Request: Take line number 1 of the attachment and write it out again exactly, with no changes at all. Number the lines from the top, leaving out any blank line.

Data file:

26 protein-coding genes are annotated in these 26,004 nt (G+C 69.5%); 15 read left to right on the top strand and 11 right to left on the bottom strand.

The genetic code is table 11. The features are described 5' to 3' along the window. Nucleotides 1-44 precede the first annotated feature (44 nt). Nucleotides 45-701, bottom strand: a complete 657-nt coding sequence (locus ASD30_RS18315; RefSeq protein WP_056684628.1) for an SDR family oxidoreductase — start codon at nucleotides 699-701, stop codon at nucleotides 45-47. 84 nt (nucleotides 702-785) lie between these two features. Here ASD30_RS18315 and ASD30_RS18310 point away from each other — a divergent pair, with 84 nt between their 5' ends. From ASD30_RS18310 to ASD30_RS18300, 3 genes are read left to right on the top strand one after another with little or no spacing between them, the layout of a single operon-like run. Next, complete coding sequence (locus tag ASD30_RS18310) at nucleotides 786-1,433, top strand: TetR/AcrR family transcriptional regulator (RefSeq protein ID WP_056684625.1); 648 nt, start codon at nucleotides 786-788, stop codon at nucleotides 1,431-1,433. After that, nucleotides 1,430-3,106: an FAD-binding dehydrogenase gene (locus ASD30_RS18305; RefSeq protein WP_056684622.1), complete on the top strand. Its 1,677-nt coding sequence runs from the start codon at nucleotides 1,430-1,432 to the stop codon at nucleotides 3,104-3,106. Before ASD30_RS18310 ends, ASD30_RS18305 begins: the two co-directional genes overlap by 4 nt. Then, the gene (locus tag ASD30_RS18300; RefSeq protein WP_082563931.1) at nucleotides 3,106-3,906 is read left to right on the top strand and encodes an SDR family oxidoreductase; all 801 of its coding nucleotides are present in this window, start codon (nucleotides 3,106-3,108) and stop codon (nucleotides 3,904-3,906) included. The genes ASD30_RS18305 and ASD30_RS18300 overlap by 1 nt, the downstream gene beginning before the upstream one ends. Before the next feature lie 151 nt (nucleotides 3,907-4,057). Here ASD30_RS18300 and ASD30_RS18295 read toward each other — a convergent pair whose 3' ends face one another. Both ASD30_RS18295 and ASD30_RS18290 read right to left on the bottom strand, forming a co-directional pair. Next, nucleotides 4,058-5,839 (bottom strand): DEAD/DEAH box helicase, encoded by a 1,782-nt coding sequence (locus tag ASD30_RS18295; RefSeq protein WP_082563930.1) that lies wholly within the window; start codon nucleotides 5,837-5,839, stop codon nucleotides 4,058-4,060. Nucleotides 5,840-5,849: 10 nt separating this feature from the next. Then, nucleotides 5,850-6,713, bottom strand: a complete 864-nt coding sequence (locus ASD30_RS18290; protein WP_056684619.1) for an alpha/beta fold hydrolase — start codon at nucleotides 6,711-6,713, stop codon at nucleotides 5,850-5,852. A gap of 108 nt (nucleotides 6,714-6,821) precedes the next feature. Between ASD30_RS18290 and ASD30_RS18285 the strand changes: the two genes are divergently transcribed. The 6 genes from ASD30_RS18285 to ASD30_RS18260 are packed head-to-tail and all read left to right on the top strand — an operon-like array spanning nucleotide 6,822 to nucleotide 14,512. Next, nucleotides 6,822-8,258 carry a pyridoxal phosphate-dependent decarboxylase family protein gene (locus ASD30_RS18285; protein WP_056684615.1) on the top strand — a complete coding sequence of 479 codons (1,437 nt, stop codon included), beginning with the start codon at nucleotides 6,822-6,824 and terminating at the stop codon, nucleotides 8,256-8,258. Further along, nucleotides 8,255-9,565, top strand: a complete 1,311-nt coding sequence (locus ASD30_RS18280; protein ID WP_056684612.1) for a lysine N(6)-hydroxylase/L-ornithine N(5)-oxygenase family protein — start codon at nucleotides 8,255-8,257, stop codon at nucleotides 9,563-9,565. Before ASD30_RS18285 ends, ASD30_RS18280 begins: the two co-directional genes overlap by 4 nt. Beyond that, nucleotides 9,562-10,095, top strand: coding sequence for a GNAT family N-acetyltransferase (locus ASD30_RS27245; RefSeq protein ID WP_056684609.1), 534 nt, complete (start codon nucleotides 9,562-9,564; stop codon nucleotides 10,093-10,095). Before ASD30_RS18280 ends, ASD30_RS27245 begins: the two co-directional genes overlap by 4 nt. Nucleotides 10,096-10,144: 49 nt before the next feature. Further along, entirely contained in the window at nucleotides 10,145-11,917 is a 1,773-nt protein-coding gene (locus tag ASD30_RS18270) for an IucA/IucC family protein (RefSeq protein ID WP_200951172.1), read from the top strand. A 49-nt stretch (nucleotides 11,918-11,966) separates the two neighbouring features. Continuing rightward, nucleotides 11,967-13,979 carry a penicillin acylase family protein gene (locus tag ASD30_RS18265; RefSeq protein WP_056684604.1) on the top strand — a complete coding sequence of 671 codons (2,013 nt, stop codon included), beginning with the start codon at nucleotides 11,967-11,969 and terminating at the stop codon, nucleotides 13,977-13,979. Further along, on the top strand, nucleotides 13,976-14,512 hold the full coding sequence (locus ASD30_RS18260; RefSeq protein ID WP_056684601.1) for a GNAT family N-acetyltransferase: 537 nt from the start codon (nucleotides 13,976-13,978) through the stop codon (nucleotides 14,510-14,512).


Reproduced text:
26 protein-coding genes are annotated in these 26,004 nt (G+C 69.5%); 15 read left to right on the top strand and 11 right to left on the bottom strand.